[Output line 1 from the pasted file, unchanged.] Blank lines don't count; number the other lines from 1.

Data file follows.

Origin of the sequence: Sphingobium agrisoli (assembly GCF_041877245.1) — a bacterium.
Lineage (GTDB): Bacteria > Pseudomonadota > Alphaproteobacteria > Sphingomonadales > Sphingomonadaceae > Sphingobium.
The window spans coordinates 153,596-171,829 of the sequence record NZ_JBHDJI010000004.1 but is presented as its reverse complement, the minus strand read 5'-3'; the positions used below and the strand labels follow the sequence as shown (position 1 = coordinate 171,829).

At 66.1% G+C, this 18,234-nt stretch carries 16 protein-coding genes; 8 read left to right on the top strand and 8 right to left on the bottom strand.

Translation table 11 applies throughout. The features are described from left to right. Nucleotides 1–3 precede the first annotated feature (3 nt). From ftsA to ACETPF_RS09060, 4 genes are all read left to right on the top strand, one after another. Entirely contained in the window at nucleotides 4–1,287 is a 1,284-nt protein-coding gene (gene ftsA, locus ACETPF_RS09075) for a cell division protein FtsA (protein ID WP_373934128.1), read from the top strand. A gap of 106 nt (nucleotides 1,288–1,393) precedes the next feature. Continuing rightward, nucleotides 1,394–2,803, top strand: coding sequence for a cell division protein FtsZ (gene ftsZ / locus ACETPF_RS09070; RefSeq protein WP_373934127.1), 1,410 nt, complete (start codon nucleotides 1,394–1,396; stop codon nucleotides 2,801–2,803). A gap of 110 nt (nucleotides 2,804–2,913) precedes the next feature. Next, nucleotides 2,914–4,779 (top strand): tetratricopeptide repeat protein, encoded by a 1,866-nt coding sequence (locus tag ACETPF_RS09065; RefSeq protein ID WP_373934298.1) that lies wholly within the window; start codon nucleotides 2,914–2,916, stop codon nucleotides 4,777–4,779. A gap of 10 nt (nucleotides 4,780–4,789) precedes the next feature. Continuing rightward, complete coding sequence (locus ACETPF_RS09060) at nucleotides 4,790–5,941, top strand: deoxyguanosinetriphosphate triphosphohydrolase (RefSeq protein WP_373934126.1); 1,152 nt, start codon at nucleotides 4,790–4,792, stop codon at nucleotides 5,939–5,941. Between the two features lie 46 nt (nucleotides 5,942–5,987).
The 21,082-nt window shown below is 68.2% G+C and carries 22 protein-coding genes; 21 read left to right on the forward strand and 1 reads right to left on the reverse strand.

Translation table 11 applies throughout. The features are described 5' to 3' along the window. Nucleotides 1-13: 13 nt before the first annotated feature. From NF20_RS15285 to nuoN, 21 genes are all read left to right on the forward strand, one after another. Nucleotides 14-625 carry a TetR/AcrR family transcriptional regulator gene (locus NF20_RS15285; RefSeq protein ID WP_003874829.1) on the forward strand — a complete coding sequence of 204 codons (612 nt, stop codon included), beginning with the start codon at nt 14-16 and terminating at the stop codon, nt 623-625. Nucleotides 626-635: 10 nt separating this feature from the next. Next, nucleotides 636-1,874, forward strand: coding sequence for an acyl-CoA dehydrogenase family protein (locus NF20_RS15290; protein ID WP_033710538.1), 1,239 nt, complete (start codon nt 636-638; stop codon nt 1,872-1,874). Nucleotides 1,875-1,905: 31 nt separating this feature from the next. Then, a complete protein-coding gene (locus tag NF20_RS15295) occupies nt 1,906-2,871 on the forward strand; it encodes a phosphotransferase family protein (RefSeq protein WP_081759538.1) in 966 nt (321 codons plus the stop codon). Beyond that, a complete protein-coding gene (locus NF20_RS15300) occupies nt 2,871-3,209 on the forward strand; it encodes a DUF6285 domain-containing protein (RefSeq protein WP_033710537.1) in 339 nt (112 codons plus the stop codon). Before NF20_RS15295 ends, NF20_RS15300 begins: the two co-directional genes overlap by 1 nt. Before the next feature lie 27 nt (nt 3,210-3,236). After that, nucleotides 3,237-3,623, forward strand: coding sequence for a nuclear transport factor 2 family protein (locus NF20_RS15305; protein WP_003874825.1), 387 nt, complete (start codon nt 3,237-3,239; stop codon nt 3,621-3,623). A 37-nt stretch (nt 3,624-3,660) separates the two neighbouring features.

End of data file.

Origin of the sequence: Sphingobium agrisoli (assembly GCF_041877245.1) — a bacterium.